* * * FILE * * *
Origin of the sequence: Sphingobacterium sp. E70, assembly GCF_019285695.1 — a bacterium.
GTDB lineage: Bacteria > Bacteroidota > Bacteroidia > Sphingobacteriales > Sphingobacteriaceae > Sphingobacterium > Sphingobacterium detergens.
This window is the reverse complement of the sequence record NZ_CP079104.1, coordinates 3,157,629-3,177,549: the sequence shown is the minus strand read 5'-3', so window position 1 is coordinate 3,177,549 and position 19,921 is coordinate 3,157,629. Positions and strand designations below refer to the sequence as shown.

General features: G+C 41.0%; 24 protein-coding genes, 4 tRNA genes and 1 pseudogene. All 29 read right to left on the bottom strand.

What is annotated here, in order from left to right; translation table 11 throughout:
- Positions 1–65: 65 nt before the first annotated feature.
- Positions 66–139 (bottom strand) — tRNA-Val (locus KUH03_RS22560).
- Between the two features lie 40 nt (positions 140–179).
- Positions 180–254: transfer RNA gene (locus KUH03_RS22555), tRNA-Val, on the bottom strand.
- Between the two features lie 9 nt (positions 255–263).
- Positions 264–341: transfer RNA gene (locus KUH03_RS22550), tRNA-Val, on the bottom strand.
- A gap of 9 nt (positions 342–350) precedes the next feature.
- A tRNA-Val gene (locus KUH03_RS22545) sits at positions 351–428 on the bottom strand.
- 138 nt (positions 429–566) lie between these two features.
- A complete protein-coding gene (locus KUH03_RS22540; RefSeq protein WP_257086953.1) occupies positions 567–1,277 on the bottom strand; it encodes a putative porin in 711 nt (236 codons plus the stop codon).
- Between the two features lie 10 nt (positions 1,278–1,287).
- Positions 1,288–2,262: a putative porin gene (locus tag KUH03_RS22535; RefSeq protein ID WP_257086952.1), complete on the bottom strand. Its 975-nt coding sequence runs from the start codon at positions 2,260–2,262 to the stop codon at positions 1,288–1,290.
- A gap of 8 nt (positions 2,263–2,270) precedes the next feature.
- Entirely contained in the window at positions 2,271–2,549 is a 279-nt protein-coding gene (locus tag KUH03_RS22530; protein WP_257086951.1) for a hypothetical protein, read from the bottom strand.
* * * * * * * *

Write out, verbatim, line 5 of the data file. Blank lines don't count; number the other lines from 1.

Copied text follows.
What is annotated here, in order from left to right; translation table 11 throughout: